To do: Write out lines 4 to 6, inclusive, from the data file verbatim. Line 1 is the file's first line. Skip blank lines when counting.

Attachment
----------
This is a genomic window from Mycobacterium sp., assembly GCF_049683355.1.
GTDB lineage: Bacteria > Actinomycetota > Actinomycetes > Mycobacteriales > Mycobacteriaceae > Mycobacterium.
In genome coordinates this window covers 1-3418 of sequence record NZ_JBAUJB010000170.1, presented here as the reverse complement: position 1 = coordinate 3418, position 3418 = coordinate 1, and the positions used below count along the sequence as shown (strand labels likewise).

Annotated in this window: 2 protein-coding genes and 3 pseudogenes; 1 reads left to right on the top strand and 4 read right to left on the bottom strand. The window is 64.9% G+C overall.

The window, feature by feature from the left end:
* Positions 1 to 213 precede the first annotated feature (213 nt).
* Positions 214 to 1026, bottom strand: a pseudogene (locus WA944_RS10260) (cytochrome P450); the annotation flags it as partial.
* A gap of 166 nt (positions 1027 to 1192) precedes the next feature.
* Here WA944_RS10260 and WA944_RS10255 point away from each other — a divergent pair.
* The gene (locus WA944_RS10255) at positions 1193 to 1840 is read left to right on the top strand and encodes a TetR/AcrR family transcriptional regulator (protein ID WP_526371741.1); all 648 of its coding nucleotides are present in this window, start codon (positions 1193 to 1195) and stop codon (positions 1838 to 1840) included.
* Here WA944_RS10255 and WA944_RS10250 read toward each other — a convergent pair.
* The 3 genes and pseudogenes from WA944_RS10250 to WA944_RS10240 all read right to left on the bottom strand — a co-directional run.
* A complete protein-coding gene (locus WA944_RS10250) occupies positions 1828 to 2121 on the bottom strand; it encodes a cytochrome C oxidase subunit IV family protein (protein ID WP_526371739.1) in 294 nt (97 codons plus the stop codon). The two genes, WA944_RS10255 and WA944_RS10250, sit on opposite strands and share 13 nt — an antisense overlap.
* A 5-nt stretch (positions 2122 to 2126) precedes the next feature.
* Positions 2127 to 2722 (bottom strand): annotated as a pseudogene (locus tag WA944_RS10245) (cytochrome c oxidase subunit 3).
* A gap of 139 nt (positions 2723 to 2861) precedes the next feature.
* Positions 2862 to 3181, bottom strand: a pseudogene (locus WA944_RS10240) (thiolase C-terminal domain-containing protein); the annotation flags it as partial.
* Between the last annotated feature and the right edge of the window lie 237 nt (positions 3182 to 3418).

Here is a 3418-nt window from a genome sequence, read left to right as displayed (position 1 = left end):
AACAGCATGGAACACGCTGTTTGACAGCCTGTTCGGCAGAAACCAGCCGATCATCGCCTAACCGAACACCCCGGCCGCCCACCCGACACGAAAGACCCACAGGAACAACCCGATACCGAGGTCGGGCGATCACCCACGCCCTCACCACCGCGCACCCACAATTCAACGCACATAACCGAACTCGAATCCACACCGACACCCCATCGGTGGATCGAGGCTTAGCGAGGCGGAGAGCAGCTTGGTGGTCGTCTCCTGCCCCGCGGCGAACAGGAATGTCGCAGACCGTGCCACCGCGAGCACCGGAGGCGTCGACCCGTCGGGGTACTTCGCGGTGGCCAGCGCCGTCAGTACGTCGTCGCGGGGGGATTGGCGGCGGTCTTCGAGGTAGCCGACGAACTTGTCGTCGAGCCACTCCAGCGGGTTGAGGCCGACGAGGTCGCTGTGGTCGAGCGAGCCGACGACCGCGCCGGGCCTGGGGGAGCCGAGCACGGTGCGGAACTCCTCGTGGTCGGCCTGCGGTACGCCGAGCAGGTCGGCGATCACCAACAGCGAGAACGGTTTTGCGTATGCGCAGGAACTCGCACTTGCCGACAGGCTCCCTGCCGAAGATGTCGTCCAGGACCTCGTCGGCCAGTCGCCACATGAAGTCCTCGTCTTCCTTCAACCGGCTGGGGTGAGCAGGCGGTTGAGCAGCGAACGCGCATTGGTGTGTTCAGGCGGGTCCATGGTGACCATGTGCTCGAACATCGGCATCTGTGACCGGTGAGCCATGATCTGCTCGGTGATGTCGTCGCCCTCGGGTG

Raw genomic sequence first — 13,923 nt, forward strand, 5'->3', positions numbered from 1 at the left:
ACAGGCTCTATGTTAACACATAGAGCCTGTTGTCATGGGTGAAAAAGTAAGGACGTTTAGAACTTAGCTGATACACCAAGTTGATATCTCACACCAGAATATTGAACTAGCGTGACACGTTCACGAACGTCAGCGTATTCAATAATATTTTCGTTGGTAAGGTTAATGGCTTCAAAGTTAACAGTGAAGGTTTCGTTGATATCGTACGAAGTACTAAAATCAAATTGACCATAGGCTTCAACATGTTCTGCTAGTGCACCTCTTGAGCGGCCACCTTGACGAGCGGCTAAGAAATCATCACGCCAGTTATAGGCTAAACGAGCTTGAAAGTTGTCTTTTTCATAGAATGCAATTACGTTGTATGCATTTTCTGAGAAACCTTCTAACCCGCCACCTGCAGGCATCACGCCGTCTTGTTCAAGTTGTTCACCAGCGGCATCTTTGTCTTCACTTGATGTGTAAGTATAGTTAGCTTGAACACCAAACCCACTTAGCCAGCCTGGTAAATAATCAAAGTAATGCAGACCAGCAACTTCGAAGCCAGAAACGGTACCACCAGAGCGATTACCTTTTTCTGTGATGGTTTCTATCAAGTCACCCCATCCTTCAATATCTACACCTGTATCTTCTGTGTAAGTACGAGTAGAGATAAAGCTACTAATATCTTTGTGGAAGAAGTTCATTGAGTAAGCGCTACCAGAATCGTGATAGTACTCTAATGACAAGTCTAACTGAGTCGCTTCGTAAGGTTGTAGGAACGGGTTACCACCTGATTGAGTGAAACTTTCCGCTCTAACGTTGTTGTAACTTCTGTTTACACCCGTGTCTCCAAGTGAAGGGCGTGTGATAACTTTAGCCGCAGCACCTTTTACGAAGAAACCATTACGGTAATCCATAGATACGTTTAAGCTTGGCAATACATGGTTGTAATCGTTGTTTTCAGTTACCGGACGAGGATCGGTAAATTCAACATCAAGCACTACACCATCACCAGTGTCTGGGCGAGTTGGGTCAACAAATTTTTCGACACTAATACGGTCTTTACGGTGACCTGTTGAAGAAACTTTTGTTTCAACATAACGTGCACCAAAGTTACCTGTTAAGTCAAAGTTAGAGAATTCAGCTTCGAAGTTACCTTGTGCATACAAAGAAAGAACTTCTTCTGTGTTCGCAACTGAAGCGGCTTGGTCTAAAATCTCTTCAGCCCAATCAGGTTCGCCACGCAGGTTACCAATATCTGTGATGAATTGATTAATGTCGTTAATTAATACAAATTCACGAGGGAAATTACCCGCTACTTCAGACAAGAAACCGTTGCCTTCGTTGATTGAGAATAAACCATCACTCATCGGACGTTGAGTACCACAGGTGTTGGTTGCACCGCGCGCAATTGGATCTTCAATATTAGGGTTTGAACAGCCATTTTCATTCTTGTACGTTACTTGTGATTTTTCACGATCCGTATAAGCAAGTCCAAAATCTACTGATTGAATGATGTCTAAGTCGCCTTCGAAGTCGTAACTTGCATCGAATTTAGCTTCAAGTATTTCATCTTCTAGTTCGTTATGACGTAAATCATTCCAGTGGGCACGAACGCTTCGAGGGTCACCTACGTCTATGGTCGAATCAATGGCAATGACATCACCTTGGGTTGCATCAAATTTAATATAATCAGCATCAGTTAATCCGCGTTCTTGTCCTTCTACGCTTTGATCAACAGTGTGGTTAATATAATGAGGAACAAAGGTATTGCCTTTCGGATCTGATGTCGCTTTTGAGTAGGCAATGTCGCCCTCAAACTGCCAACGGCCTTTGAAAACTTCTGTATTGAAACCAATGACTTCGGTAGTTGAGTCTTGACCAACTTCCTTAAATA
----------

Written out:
Annotated in this window: 2 protein-coding genes and 3 pseudogenes; 1 reads left to right on the top strand and 4 read right to left on the bottom strand. The window is 64.9% G+C overall.

The window, feature by feature from the left end:
* Positions 1 to 213 precede the first annotated feature (213 nt).